OVAC Swimming Champs Crowned
WHEELING – Zoe Scarpone was a freshman when she set a lofty goal for herself.
The Linsly girls had just won the OVAC title for the sixth time since the meet was separated by gender.
Scarpone enjoyed that feeling of winning so much, she decided the Cadets would never lose at OVACs throughout her entire high school career.
”It was a realistic goal,” Scarpone said, ”but we knew we would have to work really hard to get it.”
Four years later, she is celebrating her fourth championship trophy while four gold medals hang around her neck. Both the boys and girls teams at Linsly took home small-school titles, while the Morgantown girls and Parkersburg South boys captured big-school crowns
”It feels really good to have a strong team and such a close team,” said Scarpone, who was the only swimmer in the meet to win all four of her events. ”We’re very supportive of each other.
”It’s awesome to see how far we’ve come since my freshman year. I could not have asked for a better finish to my senior year.”
Fittingly enough, the meet started with Scarpone and her Linsly teammates -Samantha Schaal, Hayley Georgetti and sister, Eve – breaking the OVAC and Steubenville pool record in the 200 Medley Relay.
While breaking the record was “sweet,” it wasn’t the Cadets’ goal.
”Our goal was to beat Wheeling Park,” Scarpone said. ”We did it in the regular season and we did it (Saturday), but breaking that meet record was sweet. We were seeded five or six seconds away from it, so we didn’t really know what it was before the race.”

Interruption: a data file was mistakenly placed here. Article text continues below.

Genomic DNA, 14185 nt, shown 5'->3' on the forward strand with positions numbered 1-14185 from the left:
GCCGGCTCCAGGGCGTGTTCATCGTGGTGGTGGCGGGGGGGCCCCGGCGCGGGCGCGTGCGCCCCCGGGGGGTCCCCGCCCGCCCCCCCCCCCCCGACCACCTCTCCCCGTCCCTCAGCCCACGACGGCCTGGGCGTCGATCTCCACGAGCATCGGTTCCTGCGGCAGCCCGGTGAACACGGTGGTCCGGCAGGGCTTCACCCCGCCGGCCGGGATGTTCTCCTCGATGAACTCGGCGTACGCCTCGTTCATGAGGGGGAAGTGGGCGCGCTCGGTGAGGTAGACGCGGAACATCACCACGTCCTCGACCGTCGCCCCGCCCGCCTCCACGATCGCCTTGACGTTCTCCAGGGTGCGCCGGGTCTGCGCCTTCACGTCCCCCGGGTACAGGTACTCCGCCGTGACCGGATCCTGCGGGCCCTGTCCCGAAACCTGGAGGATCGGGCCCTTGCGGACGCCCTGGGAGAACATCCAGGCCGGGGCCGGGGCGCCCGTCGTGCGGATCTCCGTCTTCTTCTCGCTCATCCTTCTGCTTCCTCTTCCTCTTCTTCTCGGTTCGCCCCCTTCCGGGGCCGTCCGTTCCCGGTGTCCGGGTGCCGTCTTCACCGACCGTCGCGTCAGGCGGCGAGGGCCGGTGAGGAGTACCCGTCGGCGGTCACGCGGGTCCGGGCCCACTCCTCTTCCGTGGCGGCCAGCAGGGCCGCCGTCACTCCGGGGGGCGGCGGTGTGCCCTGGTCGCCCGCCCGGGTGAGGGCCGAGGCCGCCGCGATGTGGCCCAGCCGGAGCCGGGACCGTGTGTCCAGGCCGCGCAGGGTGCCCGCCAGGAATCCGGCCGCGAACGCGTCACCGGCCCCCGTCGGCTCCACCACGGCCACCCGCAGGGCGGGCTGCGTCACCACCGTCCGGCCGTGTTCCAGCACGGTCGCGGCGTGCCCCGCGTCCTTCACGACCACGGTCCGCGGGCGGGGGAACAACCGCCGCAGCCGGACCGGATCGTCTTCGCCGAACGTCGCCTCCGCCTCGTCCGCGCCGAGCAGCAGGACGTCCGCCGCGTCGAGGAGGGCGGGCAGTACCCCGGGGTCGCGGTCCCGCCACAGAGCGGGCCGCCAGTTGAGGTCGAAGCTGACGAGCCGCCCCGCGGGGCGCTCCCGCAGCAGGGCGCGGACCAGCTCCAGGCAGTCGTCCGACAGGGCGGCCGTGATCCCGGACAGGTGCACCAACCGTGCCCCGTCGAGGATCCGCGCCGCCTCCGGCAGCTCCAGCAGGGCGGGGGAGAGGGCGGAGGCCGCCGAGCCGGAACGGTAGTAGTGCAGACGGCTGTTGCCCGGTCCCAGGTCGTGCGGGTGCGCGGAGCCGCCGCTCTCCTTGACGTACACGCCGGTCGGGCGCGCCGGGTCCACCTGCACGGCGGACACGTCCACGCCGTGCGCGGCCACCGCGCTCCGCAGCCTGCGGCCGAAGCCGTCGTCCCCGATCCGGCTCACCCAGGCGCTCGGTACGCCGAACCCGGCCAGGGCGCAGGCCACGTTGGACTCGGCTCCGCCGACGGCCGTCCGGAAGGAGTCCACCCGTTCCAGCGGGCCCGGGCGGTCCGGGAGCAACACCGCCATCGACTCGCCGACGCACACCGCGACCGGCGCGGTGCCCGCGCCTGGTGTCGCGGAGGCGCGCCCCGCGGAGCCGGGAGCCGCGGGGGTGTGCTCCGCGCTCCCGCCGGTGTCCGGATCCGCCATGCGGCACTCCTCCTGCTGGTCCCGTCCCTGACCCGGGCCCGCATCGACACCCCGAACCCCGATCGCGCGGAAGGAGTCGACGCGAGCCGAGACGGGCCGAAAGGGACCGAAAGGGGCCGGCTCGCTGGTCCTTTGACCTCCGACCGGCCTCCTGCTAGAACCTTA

It would be the first of two record-breaking swims Scarpone, who committed to Ashland University in Nov., was a part of.
The 200 Freestyle Relay team, which consisted of both Scarpone sisters as well as Carol Gao and Carleigh West, also set OVAC and pool marks.
The two events in between those relays, however, is what really separated Scarpone from the rest of the pack.
She was victorious in the 200 IM (2:12.54) and the 100 Butterfly (59.69), the third straight year she has won an OVAC title in each.
”Coach (Bill) Brubaker put me in the 200 IM and the 100 fly my freshman year,” Scarpone said. ”I had never really swam them before, but I started swimming them more and gained more experience and found out they were my best events.”
Brubaker always seems to know how to get the best out of his swimmers.
Not only did his girls team claim a fourth straight Small School title, his boys squad won its sixth consecutive.
”The kids worked really hard and their hard work paid off with some good swims,” the veteran coach, who the meet is named after, said. ”We broke some records and were close to a couple others.”
Four Linsly boys walked away with three gold medals in junior Drew Bastian (200IM, 200 Medley Relay, 200 Freestyle Relay), freshman Kevin Pietz (100 Butterfly, 200 Medley Relay, 100 Backstroke), junior Liam McNeil (50 Freestyle, 200 Medley Relay, 200 Freestyle Relay) and sophomore Boyd Reese (200 Freestyle, 500 Freestyle, 200 Freestyle Relay).
Steubenville Catholic finished runner up in small school on the boys’ side, 185 points behind Linsly. The Wheeling Central girls finished as a surprising runner up in the small school girls’ division.
The Maroon Knights had only four swimmers in the meet. Second place is the highest Central coach Jeani Humpe has finished in her seven years.
Morgantown won its third consecutive big school girls’ title finishing with 116 points and ahead of Wheeling Park.
The Patriots boasted two gold-medal winners in sophomore Emilee Heilman and senior Katlyn Curnes. Heilman won the 100 Backstroke (1:05.71), while Curnes captured the 100 Breaststroke (1:07.88).
John Marshall senior Jade Worrels finished first in the 50 Freestyle (25.84).
The Park boys also finished runner up.
St. Clairsville senior Michael Eaton put on a show in his final OVAC meet. Eaton broke the meet and pool records in the 100 Freestyle (48.92) and did the same in the 100 Breaststroke (58.38).
Martins Ferry freshman Alyssa Kalinski also impressed in her first OVAC outing, winning the 500 Freestyle in a time of 5:31.08.
”We’ve got a core of kids in the OVAC, and it’s not just Linsly, who want to swim and do well,” Brubaker said. ”They all do quite well because they’re so focused on swimming year round.”